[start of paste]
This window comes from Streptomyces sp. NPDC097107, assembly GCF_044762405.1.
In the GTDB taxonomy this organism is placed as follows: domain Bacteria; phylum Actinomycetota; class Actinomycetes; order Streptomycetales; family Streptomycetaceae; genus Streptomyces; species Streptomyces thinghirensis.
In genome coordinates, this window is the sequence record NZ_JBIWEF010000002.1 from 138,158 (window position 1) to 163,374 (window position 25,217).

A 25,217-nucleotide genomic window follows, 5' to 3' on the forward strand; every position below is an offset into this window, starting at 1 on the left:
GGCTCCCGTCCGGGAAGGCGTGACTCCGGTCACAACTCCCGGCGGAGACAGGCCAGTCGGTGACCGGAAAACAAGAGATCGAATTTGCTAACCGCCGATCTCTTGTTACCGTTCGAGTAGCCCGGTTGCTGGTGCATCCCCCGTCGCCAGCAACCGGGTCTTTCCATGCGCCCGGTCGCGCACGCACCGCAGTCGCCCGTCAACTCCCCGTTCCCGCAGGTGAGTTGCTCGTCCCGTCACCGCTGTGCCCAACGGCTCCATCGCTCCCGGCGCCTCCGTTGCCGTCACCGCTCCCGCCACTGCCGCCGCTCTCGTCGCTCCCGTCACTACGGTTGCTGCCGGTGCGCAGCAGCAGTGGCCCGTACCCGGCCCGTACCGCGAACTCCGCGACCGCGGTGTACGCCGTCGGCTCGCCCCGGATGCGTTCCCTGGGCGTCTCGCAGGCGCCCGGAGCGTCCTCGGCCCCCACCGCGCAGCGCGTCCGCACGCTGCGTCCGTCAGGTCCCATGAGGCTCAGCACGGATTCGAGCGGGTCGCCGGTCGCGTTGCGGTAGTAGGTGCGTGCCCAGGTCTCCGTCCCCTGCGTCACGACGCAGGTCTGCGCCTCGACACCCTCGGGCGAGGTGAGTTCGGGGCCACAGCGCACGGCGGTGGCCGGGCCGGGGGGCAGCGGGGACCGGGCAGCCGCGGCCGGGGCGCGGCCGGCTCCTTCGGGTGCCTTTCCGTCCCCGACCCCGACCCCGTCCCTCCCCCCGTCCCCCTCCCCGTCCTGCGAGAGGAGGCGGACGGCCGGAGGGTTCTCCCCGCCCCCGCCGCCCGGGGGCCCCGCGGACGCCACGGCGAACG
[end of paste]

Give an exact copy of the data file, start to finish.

This window comes from Streptomyces sp. NPDC097107, assembly GCF_044762405.1.
In the GTDB taxonomy this organism is placed as follows: domain Bacteria; phylum Actinomycetota; class Actinomycetes; order Streptomycetales; family Streptomycetaceae; genus Streptomyces; species Streptomyces thinghirensis.
In genome coordinates, this window is the sequence record NZ_JBIWEF010000002.1 from 138,158 (window position 1) to 163,374 (window position 25,217).

A 25,217-nucleotide genomic window follows, 5' to 3' on the forward strand; every position below is an offset into this window, starting at 1 on the left:
GGCTCCCGTCCGGGAAGGCGTGACTCCGGTCACAACTCCCGGCGGAGACAGGCCAGTCGGTGACCGGAAAACAAGAGATCGAATTTGCTAACCGCCGATCTCTTGTTACCGTTCGAGTAGCCCGGTTGCTGGTGCATCCCCCGTCGCCAGCAACCGGGTCTTTCCATGCGCCCGGTCGCGCACGCACCGCAGTCGCCCGTCAACTCCCCGTTCCCGCAGGTGAGTTGCTCGTCCCGTCACCGCTGTGCCCAACGGCTCCATCGCTCCCGGCGCCTCCGTTGCCGTCACCGCTCCCGCCACTGCCGCCGCTCTCGTCGCTCCCGTCACTACGGTTGCTGCCGGTGCGCAGCAGCAGTGGCCCGTACCCGGCCCGTACCGCGAACTCCGCGACCGCGGTGTACGCCGTCGGCTCGCCCCGGATGCGTTCCCTGGGCGTCTCGCAGGCGCCCGGAGCGTCCTCGGCCCCCACCGCGCAGCGCGTCCGCACGCTGCGTCCGTCAGGTCCCATGAGGCTCAGCACGGATTCGAGCGGGTCGCCGGTCGCGTTGCGGTAGTAGGTGCGTGCCCAGGTCTCCGTCCCCTGCGTCACGACGCAGGTCTGCGCCTCGACACCCTCGGGCGAGGTGAGTTCGGGGCCACAGCGCACGGCGGTGGCCGGGCCGGGGGGCAGCGGGGACCGGGCAGCCGCGGCCGGGGCGCGGCCGGCTCCTTCGGGTGCCTTTCCGTCCCCGACCCCGACCCCGTCCCTCCCCCCGTCCCCCTCCCCGTCCTGCGAGAGGAGGCGGACGGCCGGAGGGTTCTCCCCGCCCCCGCCGCCCGGGGGCCCCGCGGACGCCACGGCGAACG